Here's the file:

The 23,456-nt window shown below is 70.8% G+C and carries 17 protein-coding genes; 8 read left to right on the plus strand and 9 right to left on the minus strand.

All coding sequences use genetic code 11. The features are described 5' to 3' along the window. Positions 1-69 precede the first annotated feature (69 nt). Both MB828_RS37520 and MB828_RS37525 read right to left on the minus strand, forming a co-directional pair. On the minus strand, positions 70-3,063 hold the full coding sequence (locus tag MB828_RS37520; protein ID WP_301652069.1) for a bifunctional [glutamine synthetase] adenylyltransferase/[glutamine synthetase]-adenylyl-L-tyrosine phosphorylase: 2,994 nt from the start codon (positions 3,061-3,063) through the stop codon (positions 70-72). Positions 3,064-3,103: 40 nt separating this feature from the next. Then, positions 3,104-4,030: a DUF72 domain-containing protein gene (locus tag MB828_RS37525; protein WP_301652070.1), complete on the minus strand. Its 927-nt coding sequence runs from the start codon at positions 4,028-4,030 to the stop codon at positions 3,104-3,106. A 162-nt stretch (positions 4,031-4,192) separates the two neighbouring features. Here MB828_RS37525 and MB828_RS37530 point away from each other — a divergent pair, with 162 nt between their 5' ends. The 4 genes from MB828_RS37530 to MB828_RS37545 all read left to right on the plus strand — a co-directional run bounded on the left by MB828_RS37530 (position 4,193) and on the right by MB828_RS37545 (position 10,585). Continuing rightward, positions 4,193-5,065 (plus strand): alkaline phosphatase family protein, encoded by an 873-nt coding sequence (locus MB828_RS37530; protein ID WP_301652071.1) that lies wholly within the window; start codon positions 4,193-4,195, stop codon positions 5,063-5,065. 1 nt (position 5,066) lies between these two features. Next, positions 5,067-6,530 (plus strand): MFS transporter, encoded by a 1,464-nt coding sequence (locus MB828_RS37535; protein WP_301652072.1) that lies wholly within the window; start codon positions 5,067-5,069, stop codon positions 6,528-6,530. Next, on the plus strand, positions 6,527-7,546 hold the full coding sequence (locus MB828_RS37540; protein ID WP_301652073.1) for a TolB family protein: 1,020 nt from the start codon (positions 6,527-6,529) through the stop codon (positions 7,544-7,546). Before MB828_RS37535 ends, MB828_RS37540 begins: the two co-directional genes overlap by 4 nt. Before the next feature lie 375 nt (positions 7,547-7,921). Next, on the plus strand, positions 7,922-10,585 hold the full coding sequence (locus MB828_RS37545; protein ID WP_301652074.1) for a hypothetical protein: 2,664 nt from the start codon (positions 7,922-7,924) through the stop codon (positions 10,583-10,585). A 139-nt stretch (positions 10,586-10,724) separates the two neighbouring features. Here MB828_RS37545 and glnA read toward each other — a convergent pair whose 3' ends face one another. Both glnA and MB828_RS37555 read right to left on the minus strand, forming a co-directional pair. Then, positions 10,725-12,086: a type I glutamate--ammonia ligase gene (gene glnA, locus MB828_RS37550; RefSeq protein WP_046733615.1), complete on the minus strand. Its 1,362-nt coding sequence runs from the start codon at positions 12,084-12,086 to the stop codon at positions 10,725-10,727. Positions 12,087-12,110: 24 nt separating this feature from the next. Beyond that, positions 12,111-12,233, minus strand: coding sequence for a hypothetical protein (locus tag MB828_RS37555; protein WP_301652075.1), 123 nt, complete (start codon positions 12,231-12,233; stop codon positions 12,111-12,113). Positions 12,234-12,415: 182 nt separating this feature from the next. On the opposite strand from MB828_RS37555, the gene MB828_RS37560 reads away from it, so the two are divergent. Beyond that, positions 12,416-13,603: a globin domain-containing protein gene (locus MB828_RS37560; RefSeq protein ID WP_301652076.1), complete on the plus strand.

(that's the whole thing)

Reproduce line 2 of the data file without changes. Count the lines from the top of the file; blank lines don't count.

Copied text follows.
All coding sequences use genetic code 11. The features are described 5' to 3' along the window. Positions 1-69 precede the first annotated feature (69 nt). Both MB828_RS37520 and MB828_RS37525 read right to left on the minus strand, forming a co-directional pair. On the minus strand, positions 70-3,063 hold the full coding sequence (locus tag MB828_RS37520; protein ID WP_301652069.1) for a bifunctional [glutamine synthetase] adenylyltransferase/[glutamine synthetase]-adenylyl-L-tyrosine phosphorylase: 2,994 nt from the start codon (positions 3,061-3,063) through the stop codon (positions 70-72). Positions 3,064-3,103: 40 nt separating this feature from the next. Then, positions 3,104-4,030: a DUF72 domain-containing protein gene (locus tag MB828_RS37525; protein WP_301652070.1), complete on the minus strand. Its 927-nt coding sequence runs from the start codon at positions 4,028-4,030 to the stop codon at positions 3,104-3,106. A 162-nt stretch (positions 4,031-4,192) separates the two neighbouring features. Here MB828_RS37525 and MB828_RS37530 point away from each other — a divergent pair, with 162 nt between their 5' ends. The 4 genes from MB828_RS37530 to MB828_RS37545 all read left to right on the plus strand — a co-directional run bounded on the left by MB828_RS37530 (position 4,193) and on the right by MB828_RS37545 (position 10,585). Continuing rightward, positions 4,193-5,065 (plus strand): alkaline phosphatase family protein, encoded by an 873-nt coding sequence (locus MB828_RS37530; protein ID WP_301652071.1) that lies wholly within the window; start codon positions 4,193-4,195, stop codon positions 5,063-5,065. 1 nt (position 5,066) lies between these two features. Next, positions 5,067-6,530 (plus strand): MFS transporter, encoded by a 1,464-nt coding sequence (locus MB828_RS37535; protein WP_301652072.1) that lies wholly within the window; start codon positions 5,067-5,069, stop codon positions 6,528-6,530. Next, on the plus strand, positions 6,527-7,546 hold the full coding sequence (locus MB828_RS37540; protein ID WP_301652073.1) for a TolB family protein: 1,020 nt from the start codon (positions 6,527-6,529) through the stop codon (positions 7,544-7,546). Before MB828_RS37535 ends, MB828_RS37540 begins: the two co-directional genes overlap by 4 nt. Before the next feature lie 375 nt (positions 7,547-7,921). Next, on the plus strand, positions 7,922-10,585 hold the full coding sequence (locus MB828_RS37545; protein ID WP_301652074.1) for a hypothetical protein: 2,664 nt from the start codon (positions 7,922-7,924) through the stop codon (positions 10,583-10,585). A 139-nt stretch (positions 10,586-10,724) separates the two neighbouring features. Here MB828_RS37545 and glnA read toward each other — a convergent pair whose 3' ends face one another. Both glnA and MB828_RS37555 read right to left on the minus strand, forming a co-directional pair. Then, positions 10,725-12,086: a type I glutamate--ammonia ligase gene (gene glnA, locus MB828_RS37550; RefSeq protein WP_046733615.1), complete on the minus strand. Its 1,362-nt coding sequence runs from the start codon at positions 12,084-12,086 to the stop codon at positions 10,725-10,727. Positions 12,087-12,110: 24 nt separating this feature from the next. Beyond that, positions 12,111-12,233, minus strand: coding sequence for a hypothetical protein (locus tag MB828_RS37555; protein WP_301652075.1), 123 nt, complete (start codon positions 12,231-12,233; stop codon positions 12,111-12,113). Positions 12,234-12,415: 182 nt separating this feature from the next. On the opposite strand from MB828_RS37555, the gene MB828_RS37560 reads away from it, so the two are divergent. Beyond that, positions 12,416-13,603: a globin domain-containing protein gene (locus MB828_RS37560; RefSeq protein ID WP_301652076.1), complete on the plus strand.